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Latinas/os on the East Coast

A Critical Reader


Edited By Yolanda Medina and Ángeles Donoso Macaya

Latinas/os on the East Coast: A Critical Reader provides a comprehensive overview of established and contemporary research and essays written about communities that represent the Latina/o diaspora on the East Coast of the United States. Collectively, it contributes to the historical, cultural, political, and economic dynamics that affect the Latinas/os’ lived experience of the country. Analyzed through an interdisciplinary lens, this reader offers a critical examination of the policies and the practices that affect the following current and emerging themes and topics: History; Ethnicity and culture; Immigration, transnationalism, and civil rights; Education; Health; Women’s studies; Film and media studies; Queer studies; Literature; Visual and performing arts.
This book is an indispensable resource for scholars, researchers, educators, undergraduate and graduate students, as well as any individual, group, or organization interested in issues that affect Latinas/os in the United States in current times.
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A Plea to Destigmatize Mariel


By Siro del Castillo Translated by Judith C. Faerron

Nowhere in modern U.S. history has a group of recent arrivals been more thoroughly investigated or widely written about in such a short period of time than the Cubans who formed part of the exodus of 1980, popularly known as “Marielitos.” Nor is there any group in this country whose social, cultural, economic and political reality has been more distorted and less understood.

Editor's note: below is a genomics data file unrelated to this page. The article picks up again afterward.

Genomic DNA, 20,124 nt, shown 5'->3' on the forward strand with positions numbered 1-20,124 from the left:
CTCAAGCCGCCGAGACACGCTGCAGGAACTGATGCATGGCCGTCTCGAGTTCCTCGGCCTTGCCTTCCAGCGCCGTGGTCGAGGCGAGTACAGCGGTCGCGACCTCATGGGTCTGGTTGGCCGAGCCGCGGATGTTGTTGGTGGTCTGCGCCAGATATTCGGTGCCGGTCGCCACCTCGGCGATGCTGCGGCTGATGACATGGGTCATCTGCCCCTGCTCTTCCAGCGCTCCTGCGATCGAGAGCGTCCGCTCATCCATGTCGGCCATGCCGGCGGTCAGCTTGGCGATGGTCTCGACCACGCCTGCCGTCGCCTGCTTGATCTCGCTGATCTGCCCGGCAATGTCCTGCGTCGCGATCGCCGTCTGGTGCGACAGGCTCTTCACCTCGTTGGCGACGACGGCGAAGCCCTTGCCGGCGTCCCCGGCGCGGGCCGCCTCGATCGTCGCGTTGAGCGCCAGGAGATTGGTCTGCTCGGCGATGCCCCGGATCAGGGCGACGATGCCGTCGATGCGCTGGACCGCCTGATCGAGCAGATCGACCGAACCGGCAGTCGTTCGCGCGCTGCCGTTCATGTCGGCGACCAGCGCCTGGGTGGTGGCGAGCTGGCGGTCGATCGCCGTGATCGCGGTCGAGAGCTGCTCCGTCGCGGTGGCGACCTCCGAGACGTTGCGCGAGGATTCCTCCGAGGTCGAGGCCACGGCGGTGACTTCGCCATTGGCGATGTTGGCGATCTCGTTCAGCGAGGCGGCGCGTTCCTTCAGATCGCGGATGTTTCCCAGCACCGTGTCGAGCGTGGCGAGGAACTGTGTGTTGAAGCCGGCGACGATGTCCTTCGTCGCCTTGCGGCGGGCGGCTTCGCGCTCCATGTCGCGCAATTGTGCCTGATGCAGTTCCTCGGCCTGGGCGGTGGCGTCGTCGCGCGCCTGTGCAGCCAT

The media and the academic and research community (where it is demographic data rather than the person that counts) took on the task of informing the U.S. public about the Cubans who began arriving in waves at Key West in April 1980. Both routinely ignored the human aspect failing to understand that the lives of these people during the past quarter of a century had been vastly different from those of most Americans, or even from Cubans who had previously made their way to the U.S.

The researchers—each rushing to be the first to publish a study about the new arrivals—jumped to conclusions based on preliminary information which in most cases was obtained in a disorganized and chaotic manner. They wrote reams about the Mariel group as a whole based solely on “scientifically obtained” data relating to those who entered the refugee camps, without stopping to reflect on the differences between them and those processed in Miami.

The media carried its own share of responsibility for...

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